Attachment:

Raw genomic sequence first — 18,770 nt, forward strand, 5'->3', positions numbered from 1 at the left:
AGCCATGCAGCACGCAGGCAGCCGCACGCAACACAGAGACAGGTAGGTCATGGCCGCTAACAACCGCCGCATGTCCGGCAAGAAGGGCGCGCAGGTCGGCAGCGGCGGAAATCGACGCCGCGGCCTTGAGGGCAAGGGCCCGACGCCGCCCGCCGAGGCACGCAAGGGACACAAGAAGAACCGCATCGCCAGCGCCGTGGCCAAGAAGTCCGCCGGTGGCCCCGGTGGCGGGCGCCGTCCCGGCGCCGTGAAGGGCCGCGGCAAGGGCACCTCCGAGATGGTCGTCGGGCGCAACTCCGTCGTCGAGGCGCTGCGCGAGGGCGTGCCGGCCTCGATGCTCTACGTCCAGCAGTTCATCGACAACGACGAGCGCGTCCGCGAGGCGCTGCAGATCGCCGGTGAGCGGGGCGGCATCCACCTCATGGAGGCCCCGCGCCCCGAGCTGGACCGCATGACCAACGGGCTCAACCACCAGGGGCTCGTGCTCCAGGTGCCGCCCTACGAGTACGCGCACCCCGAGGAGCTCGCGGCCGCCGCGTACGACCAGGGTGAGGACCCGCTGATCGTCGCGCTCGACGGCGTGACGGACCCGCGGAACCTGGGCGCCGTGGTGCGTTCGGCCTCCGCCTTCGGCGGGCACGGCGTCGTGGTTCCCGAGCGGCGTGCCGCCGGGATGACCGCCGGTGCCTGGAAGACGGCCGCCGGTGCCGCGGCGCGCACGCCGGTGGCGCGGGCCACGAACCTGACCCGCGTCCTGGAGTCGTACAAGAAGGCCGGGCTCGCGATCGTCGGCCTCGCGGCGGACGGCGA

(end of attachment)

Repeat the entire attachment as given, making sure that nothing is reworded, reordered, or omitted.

Raw genomic sequence first — 18,770 nt, forward strand, 5'->3', positions numbered from 1 at the left:
AGCCATGCAGCACGCAGGCAGCCGCACGCAACACAGAGACAGGTAGGTCATGGCCGCTAACAACCGCCGCATGTCCGGCAAGAAGGGCGCGCAGGTCGGCAGCGGCGGAAATCGACGCCGCGGCCTTGAGGGCAAGGGCCCGACGCCGCCCGCCGAGGCACGCAAGGGACACAAGAAGAACCGCATCGCCAGCGCCGTGGCCAAGAAGTCCGCCGGTGGCCCCGGTGGCGGGCGCCGTCCCGGCGCCGTGAAGGGCCGCGGCAAGGGCACCTCCGAGATGGTCGTCGGGCGCAACTCCGTCGTCGAGGCGCTGCGCGAGGGCGTGCCGGCCTCGATGCTCTACGTCCAGCAGTTCATCGACAACGACGAGCGCGTCCGCGAGGCGCTGCAGATCGCCGGTGAGCGGGGCGGCATCCACCTCATGGAGGCCCCGCGCCCCGAGCTGGACCGCATGACCAACGGGCTCAACCACCAGGGGCTCGTGCTCCAGGTGCCGCCCTACGAGTACGCGCACCCCGAGGAGCTCGCGGCCGCCGCGTACGACCAGGGTGAGGACCCGCTGATCGTCGCGCTCGACGGCGTGACGGACCCGCGGAACCTGGGCGCCGTGGTGCGTTCGGCCTCCGCCTTCGGCGGGCACGGCGTCGTGGTTCCCGAGCGGCGTGCCGCCGGGATGACCGCCGGTGCCTGGAAGACGGCCGCCGGTGCCGCGGCGCGCACGCCGGTGGCGCGGGCCACGAACCTGACCCGCGTCCTGGAGTCGTACAAGAAGGCCGGGCTCGCGATCGTCGGCCTCGCGGCGGACGGCGA